• LED lighting technology, efficiency, and pricing improved dramatically over the past year. Though there will continue to be improvements to the technology, it is unlikely the industry will achieve improved pricing at quite the same rate. Businesses that have been waiting to install LEDs until the market reaches a plateau on pricing, may want to consider 2016 as the year to make their move.
  • Contrary to popular belief, there are still incentives available for energy efficiency retrofits; you just need to know where to look. There is a very good likelihood that SB 310, which froze the energy portfolio standards in Ohio, will expire by the end of the year. That means businesses could expect a return of the rebates First Energy once offered. But large electric consumers still have incentives they can capitalize on in the form of an exemption to costly riders attached to their electric use. Businesses should consult their energy advisors to learn more.
  • Columbia Gas of Ohio customers will continue to have access to favorable rebates. Columbia provides service to a majority of counties throughout Ohio. Their rebate program is very comprehensive extending from residential to commercial and new construction.
  • President Obama’s Clean Power Plan will continue to foster dialogue and potential turmoil within the energy market. State lawmakers and utilities have cited that the plans objectives will prove prohibitively costly to plant operations. A number of states, including Ohio, have already filed suit against the EPA in court. Either way, the end result will affect energy markets.
  • The Federal Government passed, and signed into law, a $1.1 trillion budget and tax extenders bill at the end of 2015. Included was an extension of Section 179D in the tax code that allows for qualifying businesses to receive up to $1.80 per square foot in deductions for eligible energy efficiency projects.

The energy markets are historically too volatile to perfectly predict. One certainty though is those businesses that are prepared with a plan are better insulated against unexpected weather anomalies, global crises, and unforeseen regulations. Be sure to consult with your energy advisor about implementing a contingency to properly manage your energy portfolio in 2016!

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4 Proven Steps to Get the Best Electric Utility Rate

electric-utility-dealOhio’s SB3 deregulated the electric market in 1999, and by 2001, commercial and industrial businesses were able to select their own electric generation suppliers. However, by 2008, 90% of the market still acquired their generation from their utility directly. The intent behind deregulation was to increase competition through “shopping” and ultimately drive down pricing for the consumer.

Today, many businesses are seeing the benefit of shopping beyond their utility to service their electric generation. Despite this, most clients I work with haven’t fully taken advantage of the increased competitive landscape. In my experience, mid-market businesses shop similarly (if not identically) to the small commercial and residential markets. Mid-market businesses typically field offers from brokers and suppliers; evaluate a fixed rate option versus a variable rate option; and consider one, two or three year terms.

This method of shopping will certainly get a deal done, but leaves substantial savings on the table for larger energy intensive businesses. Let’s evaluate this concept further using two examples.

Example 1:  A local hardware store is in need of a new electric generation contract. They use 28,000 kWh annually and approach a broker about a potential deal. The broker fields a few offers in the market and returns with the best option. A two-year fixed rate deal at 6.85 cents per kWh. Over the course of the agreement, our hardware store owner will pay a total of $3,836 for their electric generation.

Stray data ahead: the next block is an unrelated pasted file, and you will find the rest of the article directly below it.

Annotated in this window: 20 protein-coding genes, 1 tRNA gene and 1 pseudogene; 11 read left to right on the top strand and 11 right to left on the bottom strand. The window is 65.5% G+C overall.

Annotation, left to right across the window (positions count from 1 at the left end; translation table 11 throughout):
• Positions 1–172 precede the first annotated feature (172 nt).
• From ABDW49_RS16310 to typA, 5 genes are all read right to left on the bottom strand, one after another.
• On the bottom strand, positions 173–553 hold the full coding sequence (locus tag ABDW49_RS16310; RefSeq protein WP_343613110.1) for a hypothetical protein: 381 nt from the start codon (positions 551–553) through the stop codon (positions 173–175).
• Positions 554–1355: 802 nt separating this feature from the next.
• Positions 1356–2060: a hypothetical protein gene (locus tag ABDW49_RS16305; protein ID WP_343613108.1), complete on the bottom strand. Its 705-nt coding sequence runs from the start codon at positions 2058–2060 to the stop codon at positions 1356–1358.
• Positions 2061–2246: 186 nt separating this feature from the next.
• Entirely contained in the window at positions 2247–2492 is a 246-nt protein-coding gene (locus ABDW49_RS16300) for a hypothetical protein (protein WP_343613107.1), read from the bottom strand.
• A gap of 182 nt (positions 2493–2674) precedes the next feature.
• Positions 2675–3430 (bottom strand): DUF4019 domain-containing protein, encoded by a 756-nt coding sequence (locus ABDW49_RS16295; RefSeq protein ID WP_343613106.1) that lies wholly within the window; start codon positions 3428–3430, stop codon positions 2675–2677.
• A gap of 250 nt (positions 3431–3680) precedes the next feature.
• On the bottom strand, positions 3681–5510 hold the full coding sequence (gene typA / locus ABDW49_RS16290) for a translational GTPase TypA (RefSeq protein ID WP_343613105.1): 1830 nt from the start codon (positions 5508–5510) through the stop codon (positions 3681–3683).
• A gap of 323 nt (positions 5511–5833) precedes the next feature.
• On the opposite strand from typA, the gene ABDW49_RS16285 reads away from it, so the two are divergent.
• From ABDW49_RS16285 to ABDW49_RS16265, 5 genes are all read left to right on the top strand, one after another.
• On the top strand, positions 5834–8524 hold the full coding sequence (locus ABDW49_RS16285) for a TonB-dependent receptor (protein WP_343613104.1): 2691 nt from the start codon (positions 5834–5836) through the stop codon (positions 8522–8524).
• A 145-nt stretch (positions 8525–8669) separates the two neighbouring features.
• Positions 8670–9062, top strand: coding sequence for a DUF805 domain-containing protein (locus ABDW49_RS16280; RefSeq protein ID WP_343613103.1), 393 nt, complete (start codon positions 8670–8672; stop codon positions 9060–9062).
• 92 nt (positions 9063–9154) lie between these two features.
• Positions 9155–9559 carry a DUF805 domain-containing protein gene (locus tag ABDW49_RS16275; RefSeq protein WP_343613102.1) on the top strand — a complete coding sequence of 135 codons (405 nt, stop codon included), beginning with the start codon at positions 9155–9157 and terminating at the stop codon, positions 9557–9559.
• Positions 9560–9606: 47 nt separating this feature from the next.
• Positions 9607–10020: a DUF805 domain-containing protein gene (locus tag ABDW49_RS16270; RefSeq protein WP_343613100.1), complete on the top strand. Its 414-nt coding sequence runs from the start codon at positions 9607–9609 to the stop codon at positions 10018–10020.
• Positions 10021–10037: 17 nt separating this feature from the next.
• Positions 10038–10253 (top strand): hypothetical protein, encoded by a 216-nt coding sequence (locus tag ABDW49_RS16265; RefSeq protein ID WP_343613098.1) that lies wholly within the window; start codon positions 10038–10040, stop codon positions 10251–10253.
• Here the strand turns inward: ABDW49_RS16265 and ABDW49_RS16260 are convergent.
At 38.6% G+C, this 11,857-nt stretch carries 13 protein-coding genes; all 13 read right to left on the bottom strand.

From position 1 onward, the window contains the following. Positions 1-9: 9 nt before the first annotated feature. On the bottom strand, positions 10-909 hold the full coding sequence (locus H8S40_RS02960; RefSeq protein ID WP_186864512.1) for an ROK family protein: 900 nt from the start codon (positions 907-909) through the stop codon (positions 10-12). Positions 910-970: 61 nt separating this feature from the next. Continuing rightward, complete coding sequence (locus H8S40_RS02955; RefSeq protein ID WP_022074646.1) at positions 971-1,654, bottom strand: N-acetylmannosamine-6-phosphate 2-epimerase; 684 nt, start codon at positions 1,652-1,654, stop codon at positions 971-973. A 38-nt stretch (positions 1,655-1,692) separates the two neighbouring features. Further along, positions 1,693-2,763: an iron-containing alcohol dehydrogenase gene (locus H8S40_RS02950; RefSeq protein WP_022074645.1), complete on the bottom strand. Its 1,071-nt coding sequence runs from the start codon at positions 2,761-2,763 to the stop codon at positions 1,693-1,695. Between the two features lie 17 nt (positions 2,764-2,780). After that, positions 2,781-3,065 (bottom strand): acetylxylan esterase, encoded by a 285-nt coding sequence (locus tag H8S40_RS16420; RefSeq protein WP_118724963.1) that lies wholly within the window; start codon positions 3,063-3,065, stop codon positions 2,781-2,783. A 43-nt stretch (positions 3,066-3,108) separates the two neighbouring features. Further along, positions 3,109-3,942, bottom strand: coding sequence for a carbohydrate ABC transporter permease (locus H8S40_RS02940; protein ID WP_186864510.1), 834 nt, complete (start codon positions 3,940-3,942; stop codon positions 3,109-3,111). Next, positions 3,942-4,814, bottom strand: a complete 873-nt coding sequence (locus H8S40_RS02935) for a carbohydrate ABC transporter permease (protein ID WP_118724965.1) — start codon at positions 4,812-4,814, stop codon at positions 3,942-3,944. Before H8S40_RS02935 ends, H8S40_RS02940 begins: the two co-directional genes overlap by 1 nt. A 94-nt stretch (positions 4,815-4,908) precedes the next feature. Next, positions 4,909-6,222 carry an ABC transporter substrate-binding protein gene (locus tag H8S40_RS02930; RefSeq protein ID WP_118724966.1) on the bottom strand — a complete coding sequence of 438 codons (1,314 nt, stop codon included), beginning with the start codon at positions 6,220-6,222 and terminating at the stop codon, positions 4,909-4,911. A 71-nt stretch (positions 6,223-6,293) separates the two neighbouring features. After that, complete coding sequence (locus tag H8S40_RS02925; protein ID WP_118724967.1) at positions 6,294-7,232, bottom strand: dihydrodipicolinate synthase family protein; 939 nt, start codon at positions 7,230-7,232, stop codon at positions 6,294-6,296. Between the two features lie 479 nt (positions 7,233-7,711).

Perhaps if they had used an energy advisor, they may have saved 2/10 of a penny per kWh. That a savings of about $112 or nearly $5 per month. In truth, that’s probably not enough savings for our hardware store owner to fret over. Shopping on their own would likely work just as effectively. But for larger energy intensive businesses, the difference of a few tenths of a penny could be substantial.

Example 2: A mid-sized manufacturer that consumes 6 million kWh annually is looking for a new electric contract. The facility director for the plant approaches a broker and inquiries about what electric contract would be best for the business. The broker then evaluates a few options and returns with the best deal. As a larger user, the manufacturer has increased purchasing power. As such, they receive a more favorable rate of 6.55 cents per kWh for a two-year fixed rate contract. Over the term of the agreement, our manufacturer will pay $786,000.

However, had they utilized a knowledgeable energy advisor, they could conceivably have secured a deal that was 3/10 of a penny less per kWh. Over the course of a two-year agreement, that amounts to a savings of $36,000 or $1,500 per month. Almost all my clients would consider that a savings worth pursuing.

The logical question our manufacturer would now ask is how they can take advantage of that better pricing. Below are some helpful tips to get the best deal possible for your business’ unique energy portfolio.

  1. Explore shopping through an auction platform. Suppliers will offer only one price while brokers may provide two or three. On an auction platform, you have access to every potential supplier in the market bidding for your business.
  2. Most businesses choose between a fixed rate and variable rate option. Consider a blend of both, where you capitalize on rates when they are low while insulating yourself against potential market volatility.
  3. Do not wait to shop until a month or two prior to your existing contract expiration. The closer to expiration, the higher the pricing will be. Begin exploring options at least six month beforehand.